The bottom line is that I believe this much maligned press could be a decent choice for some individuals. The sturdier Lee Classic Turret Press Kit sells for about $200. It includes the press, auto disc powder measure, safety prime, a scale and some case prep tools. Add a set of Lee dies and the components and one is ready to start making ammo. Best suited for loading handgun, it is faster than a single stage, but slower than a progressive. It is probably not the best choice for someone who either shoots a real lot or a lot of multiple calibers. Still for the moderate plinker who wants to try reloading it could be a viable set up. Just be prepared to replace some parts at some point.
 

EddieCoyle

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I have a Lee Classic 4-hole turret press and believe it or not - I like it. I'm going to write up a review for it in an upcoming issue of the GOAL news.
 

Rugerfan

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I have one that has, and still sees a lot of use. The indexing ratchet is the weak link, but easily repaired when needed. I too keep extras on hand.

Mine loads .223, .308, 30/30, 30-06, 9mm, .38spl, .357 mag, 10mm, .44mag, and .45ACP. I bought a turret for each caliber, and leave the dies mounted in the turret. Makes for quick changeover.
 

55_grain

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I'm using the same one.
I've also had to replace the indexing feature when it wore out and didn't rotate a full 90° each time. Also had to replace the powder hopper for the autodisk when the (plastic) threads wore out after several years... they're like $3/each so I got two spares. I use the autodisk doubler for a slightly finer level of granularity for adjusting charge weight, which I recommend. I use an off-press Perfect Power Measure for rifle cartridges.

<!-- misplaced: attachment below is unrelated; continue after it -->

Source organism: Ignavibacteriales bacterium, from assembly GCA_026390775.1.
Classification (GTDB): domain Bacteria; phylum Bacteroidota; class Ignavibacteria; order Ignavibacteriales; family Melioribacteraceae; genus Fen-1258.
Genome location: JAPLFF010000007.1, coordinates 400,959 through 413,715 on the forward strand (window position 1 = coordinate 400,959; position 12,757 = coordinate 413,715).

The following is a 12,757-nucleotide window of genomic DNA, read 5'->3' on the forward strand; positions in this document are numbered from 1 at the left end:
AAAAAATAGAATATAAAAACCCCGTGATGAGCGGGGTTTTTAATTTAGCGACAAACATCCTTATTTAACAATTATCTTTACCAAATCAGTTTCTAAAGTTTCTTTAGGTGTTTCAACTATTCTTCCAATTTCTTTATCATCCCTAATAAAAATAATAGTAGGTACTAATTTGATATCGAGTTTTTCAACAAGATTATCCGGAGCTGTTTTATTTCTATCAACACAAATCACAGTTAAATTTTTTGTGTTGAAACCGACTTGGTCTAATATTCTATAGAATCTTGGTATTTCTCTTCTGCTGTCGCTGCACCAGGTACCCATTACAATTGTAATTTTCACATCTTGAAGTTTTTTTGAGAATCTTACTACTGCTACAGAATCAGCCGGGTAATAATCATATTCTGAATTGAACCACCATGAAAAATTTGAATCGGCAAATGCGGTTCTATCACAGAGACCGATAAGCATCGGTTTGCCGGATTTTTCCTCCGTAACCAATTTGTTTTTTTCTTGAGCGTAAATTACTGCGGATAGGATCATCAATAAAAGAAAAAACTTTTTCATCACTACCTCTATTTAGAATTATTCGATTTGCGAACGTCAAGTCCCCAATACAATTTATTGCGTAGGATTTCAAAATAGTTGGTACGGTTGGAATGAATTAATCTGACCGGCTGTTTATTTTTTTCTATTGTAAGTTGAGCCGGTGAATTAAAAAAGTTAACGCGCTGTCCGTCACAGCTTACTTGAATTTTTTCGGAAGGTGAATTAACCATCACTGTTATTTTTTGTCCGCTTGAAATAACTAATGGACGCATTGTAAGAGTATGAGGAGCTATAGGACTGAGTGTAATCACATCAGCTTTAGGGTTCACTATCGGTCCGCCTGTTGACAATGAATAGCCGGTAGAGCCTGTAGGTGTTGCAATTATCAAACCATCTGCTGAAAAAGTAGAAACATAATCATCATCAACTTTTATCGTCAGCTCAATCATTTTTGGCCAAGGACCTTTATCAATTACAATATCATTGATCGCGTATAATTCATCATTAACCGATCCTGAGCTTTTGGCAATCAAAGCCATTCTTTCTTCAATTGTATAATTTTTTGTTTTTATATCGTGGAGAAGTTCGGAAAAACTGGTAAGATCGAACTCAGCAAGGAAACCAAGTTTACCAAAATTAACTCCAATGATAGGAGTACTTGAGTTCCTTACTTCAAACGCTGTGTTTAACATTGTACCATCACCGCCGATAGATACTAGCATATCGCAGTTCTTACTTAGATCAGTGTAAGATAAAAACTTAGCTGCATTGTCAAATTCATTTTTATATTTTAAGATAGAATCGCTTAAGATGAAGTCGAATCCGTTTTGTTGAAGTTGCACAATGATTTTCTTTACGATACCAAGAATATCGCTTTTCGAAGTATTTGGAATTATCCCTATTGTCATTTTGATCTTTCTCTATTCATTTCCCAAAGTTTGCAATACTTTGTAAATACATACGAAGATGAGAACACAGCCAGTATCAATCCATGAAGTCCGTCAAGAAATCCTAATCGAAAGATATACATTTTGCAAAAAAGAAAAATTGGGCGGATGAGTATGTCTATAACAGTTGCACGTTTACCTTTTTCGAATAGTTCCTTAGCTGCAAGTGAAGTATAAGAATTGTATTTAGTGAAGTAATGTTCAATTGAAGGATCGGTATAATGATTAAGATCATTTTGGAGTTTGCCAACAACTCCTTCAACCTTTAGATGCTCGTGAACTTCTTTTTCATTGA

I've loaded 1000's of rounds on it, resized cut down .3006 into 8mm and 7.7x58, etc. It gets a lot of interwebz hate and it doesn't save me any money at all...but I do shoot a lot more... [smile]
 
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Kevin 103

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I have a Lee classic 4 hole turret and like it a lot. I keep spare square plastic washers that seen to act like a sacrificial part on the auto indexing mechanism threaded on the square auto indexing rod. I also just bought and used the Lee auto drum powder measure, I'm very pleased so far.
 
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Lee is what it is. Many of thier products work and for a lot of shooters Lee made reloading available to lots of shooters who can't afford the more expensive stuff.
I bought a Lee pro 1000 few months ago and once I fixed a few minor issues it cranked out 2000 plus 30 carbine and 2000 223 with out much issue.
Lee takes a certain level of " I know it will need tinkering" mind set. If your completely good of any mechanical skill don't reload.